So, if he could resolve one issue overnight – what would that be? “I’d like to have one representative body for pharmacy talking to NHS stakeholders, which would mean combining all of the current representative bodies. It would be perfect solution to a long-term problem that the sector has had.” Community pharmacy needs to progress towards just one voice, believes Mr Nuttall.
“It’s my stated intention to get us to work together; if that means knocking heads together, then I’ll play my part in making that happen.” “I think that we are not joined up in our thinking or our representation or talking to people at the right level. While I’m not suggesting for a minute that PSNC or Pharmacy Voice aren’t doing a good job, I think they can do more. Why split your resources across two teams when you can have one?”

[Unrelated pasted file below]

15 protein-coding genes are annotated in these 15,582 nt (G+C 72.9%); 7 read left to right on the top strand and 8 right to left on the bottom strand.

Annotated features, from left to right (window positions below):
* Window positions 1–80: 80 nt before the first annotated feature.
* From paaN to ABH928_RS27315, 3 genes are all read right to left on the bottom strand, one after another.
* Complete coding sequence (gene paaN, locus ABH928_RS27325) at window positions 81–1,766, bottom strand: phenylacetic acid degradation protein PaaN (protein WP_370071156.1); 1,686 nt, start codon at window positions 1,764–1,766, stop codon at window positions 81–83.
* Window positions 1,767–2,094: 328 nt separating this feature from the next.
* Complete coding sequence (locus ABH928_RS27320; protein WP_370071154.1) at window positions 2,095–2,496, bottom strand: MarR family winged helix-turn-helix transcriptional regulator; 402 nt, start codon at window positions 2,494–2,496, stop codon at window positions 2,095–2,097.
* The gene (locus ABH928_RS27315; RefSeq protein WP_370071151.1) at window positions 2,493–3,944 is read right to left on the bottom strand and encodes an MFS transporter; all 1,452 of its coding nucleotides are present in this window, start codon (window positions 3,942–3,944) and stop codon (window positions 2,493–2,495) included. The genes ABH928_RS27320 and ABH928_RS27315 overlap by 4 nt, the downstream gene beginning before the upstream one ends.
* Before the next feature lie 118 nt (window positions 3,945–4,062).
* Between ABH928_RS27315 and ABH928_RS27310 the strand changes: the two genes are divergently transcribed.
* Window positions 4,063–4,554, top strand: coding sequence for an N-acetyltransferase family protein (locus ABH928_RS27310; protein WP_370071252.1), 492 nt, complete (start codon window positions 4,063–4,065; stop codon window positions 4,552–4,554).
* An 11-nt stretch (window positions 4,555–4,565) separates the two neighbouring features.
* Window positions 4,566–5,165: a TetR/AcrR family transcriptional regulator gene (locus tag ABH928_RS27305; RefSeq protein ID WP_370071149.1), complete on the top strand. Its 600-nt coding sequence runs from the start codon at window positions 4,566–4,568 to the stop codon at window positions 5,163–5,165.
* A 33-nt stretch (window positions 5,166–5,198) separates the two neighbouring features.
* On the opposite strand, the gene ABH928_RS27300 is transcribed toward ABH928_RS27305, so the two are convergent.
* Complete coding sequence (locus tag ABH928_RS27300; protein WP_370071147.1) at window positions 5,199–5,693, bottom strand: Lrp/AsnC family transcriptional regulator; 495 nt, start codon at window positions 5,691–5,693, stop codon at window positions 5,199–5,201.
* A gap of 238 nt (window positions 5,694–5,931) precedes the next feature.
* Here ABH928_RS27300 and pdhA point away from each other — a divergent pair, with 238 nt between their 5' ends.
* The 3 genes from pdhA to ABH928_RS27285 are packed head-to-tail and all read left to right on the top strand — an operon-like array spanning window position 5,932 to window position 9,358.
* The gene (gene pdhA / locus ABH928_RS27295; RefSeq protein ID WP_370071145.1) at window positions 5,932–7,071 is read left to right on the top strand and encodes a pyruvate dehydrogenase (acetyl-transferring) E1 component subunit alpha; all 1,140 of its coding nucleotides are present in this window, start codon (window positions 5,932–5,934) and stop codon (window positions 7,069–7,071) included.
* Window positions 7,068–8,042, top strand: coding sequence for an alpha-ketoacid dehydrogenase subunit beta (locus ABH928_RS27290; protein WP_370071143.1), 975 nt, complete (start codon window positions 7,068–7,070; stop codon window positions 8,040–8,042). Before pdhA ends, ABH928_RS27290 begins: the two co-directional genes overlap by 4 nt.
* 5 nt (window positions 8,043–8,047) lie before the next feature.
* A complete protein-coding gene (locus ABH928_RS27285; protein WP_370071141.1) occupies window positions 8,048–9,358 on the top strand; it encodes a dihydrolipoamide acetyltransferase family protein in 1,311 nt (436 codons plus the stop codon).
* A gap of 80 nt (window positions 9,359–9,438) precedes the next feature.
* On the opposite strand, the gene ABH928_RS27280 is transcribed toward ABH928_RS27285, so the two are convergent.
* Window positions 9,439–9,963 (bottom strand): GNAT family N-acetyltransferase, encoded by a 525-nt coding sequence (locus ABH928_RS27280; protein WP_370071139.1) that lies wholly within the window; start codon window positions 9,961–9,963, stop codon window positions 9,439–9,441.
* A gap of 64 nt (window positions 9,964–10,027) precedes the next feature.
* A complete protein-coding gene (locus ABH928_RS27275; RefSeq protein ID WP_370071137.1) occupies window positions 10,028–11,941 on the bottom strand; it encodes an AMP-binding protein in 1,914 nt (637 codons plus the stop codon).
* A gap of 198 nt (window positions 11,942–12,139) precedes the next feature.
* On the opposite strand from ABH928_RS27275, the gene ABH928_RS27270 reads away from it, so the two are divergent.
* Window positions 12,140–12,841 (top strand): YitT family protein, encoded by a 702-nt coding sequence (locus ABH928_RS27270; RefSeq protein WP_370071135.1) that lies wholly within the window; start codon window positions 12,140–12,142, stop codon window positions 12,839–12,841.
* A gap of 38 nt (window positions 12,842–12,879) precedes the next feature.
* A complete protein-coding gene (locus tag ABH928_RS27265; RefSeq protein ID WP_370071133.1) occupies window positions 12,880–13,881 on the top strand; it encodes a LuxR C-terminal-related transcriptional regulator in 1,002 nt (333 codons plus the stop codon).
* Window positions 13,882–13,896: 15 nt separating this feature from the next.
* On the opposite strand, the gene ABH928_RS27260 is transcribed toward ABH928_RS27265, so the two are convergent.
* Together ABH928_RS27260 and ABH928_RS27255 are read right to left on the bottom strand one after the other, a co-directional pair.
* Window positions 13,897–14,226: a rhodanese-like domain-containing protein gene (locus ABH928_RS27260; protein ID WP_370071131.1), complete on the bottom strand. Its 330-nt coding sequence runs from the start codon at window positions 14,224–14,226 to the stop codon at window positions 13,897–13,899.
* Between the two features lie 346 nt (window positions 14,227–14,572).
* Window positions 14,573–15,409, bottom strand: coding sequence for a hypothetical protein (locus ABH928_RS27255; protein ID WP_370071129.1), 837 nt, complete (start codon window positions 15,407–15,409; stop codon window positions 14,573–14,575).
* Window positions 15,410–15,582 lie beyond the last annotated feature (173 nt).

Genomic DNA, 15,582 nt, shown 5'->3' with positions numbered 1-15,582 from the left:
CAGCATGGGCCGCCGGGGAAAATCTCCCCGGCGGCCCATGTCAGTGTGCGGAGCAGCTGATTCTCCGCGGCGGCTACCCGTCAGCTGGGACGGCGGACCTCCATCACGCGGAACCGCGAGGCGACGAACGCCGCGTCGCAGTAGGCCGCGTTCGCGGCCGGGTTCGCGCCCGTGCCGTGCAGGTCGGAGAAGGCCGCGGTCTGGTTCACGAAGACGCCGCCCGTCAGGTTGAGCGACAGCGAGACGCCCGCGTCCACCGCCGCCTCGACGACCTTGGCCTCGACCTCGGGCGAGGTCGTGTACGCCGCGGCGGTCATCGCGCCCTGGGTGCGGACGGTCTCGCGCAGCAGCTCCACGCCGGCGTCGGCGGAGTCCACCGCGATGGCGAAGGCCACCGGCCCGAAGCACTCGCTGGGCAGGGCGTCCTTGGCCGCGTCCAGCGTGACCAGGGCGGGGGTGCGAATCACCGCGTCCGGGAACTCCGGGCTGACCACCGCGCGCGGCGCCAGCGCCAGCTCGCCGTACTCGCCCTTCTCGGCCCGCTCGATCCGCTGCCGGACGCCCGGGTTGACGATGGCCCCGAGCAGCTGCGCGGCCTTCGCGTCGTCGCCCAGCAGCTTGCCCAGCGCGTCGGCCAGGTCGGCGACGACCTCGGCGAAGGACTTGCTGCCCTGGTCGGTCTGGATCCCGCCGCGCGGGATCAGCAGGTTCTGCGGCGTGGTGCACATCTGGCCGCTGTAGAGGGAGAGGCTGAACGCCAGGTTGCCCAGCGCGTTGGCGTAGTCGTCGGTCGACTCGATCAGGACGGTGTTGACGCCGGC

Could this ever happen, we ask. “Let’s watch this space,” he says.
Other issues that Well has in its sights include the government’s plans for a seven-day service for the NHS and changes to the minimum wage. Government needs to recognise the potential impact of such changes and respond accordingly, says Mr Nuttall. Both initiatives could have a significant impact on pharmacy businesses and the sector needs to be talking about this, he says.
“One long-term thing that everybody needs to have on their horizon is, if the stated intention of David Cameron and his team is that we have a seven-day NHS, then what does that mean for pharmacy – and what does that mean for pharmacy funding? And, if George Osborne wants to have a living wage, then what does that mean for the conversation around pharmacy funding as well?”